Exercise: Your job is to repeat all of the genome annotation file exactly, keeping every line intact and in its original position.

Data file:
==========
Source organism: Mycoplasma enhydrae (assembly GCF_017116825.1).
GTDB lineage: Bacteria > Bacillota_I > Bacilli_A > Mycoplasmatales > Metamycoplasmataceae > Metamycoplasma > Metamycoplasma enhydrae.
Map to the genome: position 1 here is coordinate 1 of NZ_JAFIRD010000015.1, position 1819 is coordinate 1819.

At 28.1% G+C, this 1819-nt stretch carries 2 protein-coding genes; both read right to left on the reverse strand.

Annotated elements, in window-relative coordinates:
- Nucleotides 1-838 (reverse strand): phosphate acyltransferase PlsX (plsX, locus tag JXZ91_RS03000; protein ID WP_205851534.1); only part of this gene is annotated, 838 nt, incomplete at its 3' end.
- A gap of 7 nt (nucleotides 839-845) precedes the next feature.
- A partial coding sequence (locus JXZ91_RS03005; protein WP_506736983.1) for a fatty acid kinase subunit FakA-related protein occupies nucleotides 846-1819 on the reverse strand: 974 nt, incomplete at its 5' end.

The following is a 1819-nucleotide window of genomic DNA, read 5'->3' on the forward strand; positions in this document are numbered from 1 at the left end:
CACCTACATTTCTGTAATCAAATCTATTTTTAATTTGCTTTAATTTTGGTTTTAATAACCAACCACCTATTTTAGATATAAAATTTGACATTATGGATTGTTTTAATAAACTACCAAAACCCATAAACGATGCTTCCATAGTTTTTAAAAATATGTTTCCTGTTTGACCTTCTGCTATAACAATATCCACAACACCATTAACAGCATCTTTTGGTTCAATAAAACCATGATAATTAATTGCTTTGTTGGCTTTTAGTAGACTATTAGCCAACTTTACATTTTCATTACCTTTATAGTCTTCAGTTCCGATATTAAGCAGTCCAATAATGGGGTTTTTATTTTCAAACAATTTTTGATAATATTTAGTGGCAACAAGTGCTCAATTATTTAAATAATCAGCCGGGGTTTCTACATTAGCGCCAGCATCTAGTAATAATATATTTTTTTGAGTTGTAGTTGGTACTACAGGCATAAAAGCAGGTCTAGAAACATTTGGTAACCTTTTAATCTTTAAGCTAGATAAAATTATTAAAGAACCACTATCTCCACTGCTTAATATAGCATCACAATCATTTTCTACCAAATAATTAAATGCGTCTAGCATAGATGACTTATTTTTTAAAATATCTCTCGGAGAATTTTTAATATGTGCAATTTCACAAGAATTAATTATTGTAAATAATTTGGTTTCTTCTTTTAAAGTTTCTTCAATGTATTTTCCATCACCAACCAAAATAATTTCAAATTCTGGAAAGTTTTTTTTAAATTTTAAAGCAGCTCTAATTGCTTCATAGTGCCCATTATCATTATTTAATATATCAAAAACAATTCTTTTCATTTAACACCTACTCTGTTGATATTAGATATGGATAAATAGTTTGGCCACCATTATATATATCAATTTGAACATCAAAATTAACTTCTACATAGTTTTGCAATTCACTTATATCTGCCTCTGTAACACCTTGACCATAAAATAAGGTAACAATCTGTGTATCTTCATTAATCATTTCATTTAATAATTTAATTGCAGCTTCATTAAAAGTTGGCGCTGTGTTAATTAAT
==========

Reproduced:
Source organism: Mycoplasma enhydrae (assembly GCF_017116825.1).
GTDB lineage: Bacteria > Bacillota_I > Bacilli_A > Mycoplasmatales > Metamycoplasmataceae > Metamycoplasma > Metamycoplasma enhydrae.
Map to the genome: position 1 here is coordinate 1 of NZ_JAFIRD010000015.1, position 1819 is coordinate 1819.

At 28.1% G+C, this 1819-nt stretch carries 2 protein-coding genes; both read right to left on the reverse strand.

Annotated elements, in window-relative coordinates:
- Nucleotides 1-838 (reverse strand): phosphate acyltransferase PlsX (plsX, locus tag JXZ91_RS03000; protein ID WP_205851534.1); only part of this gene is annotated, 838 nt, incomplete at its 3' end.
- A gap of 7 nt (nucleotides 839-845) precedes the next feature.
- A partial coding sequence (locus JXZ91_RS03005; protein WP_506736983.1) for a fatty acid kinase subunit FakA-related protein occupies nucleotides 846-1819 on the reverse strand: 974 nt, incomplete at its 5' end.

The following is a 1819-nucleotide window of genomic DNA, read 5'->3' on the forward strand; positions in this document are numbered from 1 at the left end:
CACCTACATTTCTGTAATCAAATCTATTTTTAATTTGCTTTAATTTTGGTTTTAATAACCAACCACCTATTTTAGATATAAAATTTGACATTATGGATTGTTTTAATAAACTACCAAAACCCATAAACGATGCTTCCATAGTTTTTAAAAATATGTTTCCTGTTTGACCTTCTGCTATAACAATATCCACAACACCATTAACAGCATCTTTTGGTTCAATAAAACCATGATAATTAATTGCTTTGTTGGCTTTTAGTAGACTATTAGCCAACTTTACATTTTCATTACCTTTATAGTCTTCAGTTCCGATATTAAGCAGTCCAATAATGGGGTTTTTATTTTCAAACAATTTTTGATAATATTTAGTGGCAACAAGTGCTCAATTATTTAAATAATCAGCCGGGGTTTCTACATTAGCGCCAGCATCTAGTAATAATATATTTTTTTGAGTTGTAGTTGGTACTACAGGCATAAAAGCAGGTCTAGAAACATTTGGTAACCTTTTAATCTTTAAGCTAGATAAAATTATTAAAGAACCACTATCTCCACTGCTTAATATAGCATCACAATCATTTTCTACCAAATAATTAAATGCGTCTAGCATAGATGACTTATTTTTTAAAATATCTCTCGGAGAATTTTTAATATGTGCAATTTCACAAGAATTAATTATTGTAAATAATTTGGTTTCTTCTTTTAAAGTTTCTTCAATGTATTTTCCATCACCAACCAAAATAATTTCAAATTCTGGAAAGTTTTTTTTAAATTTTAAAGCAGCTCTAATTGCTTCATAGTGCCCATTATCATTATTTAATATATCAAAAACAATTCTTTTCATTTAACACCTACTCTGTTGATATTAGATATGGATAAATAGTTTGGCCACCATTATATATATCAATTTGAACATCAAAATTAACTTCTACATAGTTTTGCAATTCACTTATATCTGCCTCTGTAACACCTTGACCATAAAATAAGGTAACAATCTGTGTATCTTCATTAATCATTTCATTTAATAATTTAATTGCAGCTTCATTAAAAGTTGGCGCTGTGTTAATTAAT